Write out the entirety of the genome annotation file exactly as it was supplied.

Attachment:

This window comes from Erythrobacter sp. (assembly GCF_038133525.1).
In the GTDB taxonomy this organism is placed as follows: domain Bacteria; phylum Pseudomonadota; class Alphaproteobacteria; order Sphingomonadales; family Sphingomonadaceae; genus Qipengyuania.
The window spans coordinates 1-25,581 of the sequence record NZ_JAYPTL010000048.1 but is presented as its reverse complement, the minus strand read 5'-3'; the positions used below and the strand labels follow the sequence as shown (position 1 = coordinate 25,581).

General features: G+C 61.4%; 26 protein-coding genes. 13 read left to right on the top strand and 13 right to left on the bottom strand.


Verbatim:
This window comes from Erythrobacter sp. (assembly GCF_038133525.1).
In the GTDB taxonomy this organism is placed as follows: domain Bacteria; phylum Pseudomonadota; class Alphaproteobacteria; order Sphingomonadales; family Sphingomonadaceae; genus Qipengyuania.
The window spans coordinates 1-25,581 of the sequence record NZ_JAYPTL010000048.1 but is presented as its reverse complement, the minus strand read 5'-3'; the positions used below and the strand labels follow the sequence as shown (position 1 = coordinate 25,581).

General features: G+C 61.4%; 26 protein-coding genes. 13 read left to right on the top strand and 13 right to left on the bottom strand.